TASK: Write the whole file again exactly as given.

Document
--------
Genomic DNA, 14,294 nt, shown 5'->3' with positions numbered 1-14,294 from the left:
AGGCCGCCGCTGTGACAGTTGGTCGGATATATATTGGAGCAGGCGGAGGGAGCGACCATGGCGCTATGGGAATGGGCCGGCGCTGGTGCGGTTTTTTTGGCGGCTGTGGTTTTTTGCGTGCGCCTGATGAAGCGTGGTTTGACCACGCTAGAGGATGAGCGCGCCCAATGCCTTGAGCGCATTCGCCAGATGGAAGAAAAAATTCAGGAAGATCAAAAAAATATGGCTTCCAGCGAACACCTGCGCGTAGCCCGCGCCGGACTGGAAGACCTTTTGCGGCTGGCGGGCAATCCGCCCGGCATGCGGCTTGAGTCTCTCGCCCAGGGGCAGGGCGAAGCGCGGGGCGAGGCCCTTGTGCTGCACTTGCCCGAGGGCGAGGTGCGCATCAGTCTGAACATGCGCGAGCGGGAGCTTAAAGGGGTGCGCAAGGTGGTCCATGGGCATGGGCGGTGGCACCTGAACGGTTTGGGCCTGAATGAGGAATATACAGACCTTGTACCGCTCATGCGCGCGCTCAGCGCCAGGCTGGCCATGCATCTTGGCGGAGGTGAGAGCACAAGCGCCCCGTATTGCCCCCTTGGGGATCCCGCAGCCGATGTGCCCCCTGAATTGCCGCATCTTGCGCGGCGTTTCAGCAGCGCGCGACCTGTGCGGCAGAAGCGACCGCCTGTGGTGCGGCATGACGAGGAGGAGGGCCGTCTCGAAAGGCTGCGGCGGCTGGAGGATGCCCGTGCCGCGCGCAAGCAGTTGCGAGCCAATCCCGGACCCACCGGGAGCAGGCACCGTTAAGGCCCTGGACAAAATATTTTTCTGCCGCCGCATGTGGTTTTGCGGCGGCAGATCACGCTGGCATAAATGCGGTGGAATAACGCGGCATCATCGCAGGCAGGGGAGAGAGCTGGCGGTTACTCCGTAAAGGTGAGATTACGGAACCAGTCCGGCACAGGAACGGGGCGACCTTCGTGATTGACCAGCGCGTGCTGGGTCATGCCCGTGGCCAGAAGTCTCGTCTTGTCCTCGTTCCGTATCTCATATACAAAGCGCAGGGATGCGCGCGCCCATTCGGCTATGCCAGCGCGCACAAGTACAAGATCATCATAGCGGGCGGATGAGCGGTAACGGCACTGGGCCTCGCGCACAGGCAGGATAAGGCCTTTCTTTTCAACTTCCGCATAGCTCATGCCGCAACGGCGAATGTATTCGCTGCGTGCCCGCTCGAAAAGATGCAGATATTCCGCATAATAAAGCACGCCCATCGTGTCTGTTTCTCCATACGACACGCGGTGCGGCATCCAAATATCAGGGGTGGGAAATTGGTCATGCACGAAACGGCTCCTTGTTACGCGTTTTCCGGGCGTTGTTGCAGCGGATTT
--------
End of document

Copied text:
Genomic DNA, 14,294 nt, shown 5'->3' with positions numbered 1-14,294 from the left:
AGGCCGCCGCTGTGACAGTTGGTCGGATATATATTGGAGCAGGCGGAGGGAGCGACCATGGCGCTATGGGAATGGGCCGGCGCTGGTGCGGTTTTTTTGGCGGCTGTGGTTTTTTGCGTGCGCCTGATGAAGCGTGGTTTGACCACGCTAGAGGATGAGCGCGCCCAATGCCTTGAGCGCATTCGCCAGATGGAAGAAAAAATTCAGGAAGATCAAAAAAATATGGCTTCCAGCGAACACCTGCGCGTAGCCCGCGCCGGACTGGAAGACCTTTTGCGGCTGGCGGGCAATCCGCCCGGCATGCGGCTTGAGTCTCTCGCCCAGGGGCAGGGCGAAGCGCGGGGCGAGGCCCTTGTGCTGCACTTGCCCGAGGGCGAGGTGCGCATCAGTCTGAACATGCGCGAGCGGGAGCTTAAAGGGGTGCGCAAGGTGGTCCATGGGCATGGGCGGTGGCACCTGAACGGTTTGGGCCTGAATGAGGAATATACAGACCTTGTACCGCTCATGCGCGCGCTCAGCGCCAGGCTGGCCATGCATCTTGGCGGAGGTGAGAGCACAAGCGCCCCGTATTGCCCCCTTGGGGATCCCGCAGCCGATGTGCCCCCTGAATTGCCGCATCTTGCGCGGCGTTTCAGCAGCGCGCGACCTGTGCGGCAGAAGCGACCGCCTGTGGTGCGGCATGACGAGGAGGAGGGCCGTCTCGAAAGGCTGCGGCGGCTGGAGGATGCCCGTGCCGCGCGCAAGCAGTTGCGAGCCAATCCCGGACCCACCGGGAGCAGGCACCGTTAAGGCCCTGGACAAAATATTTTTCTGCCGCCGCATGTGGTTTTGCGGCGGCAGATCACGCTGGCATAAATGCGGTGGAATAACGCGGCATCATCGCAGGCAGGGGAGAGAGCTGGCGGTTACTCCGTAAAGGTGAGATTACGGAACCAGTCCGGCACAGGAACGGGGCGACCTTCGTGATTGACCAGCGCGTGCTGGGTCATGCCCGTGGCCAGAAGTCTCGTCTTGTCCTCGTTCCGTATCTCATATACAAAGCGCAGGGATGCGCGCGCCCATTCGGCTATGCCAGCGCGCACAAGTACAAGATCATCATAGCGGGCGGATGAGCGGTAACGGCACTGGGCCTCGCGCACAGGCAGGATAAGGCCTTTCTTTTCAACTTCCGCATAGCTCATGCCGCAACGGCGAATGTATTCGCTGCGTGCCCGCTCGAAAAGATGCAGATATTCCGCATAATAAAGCACGCCCATCGTGTCTGTTTCTCCATACGACACGCGGTGCGGCATCCAAATATCAGGGGTGGGAAATTGGTCATGCACGAAACGGCTCCTTGTTACGCGTTTTCCGGGCGTTGTTGCAGCGGATTT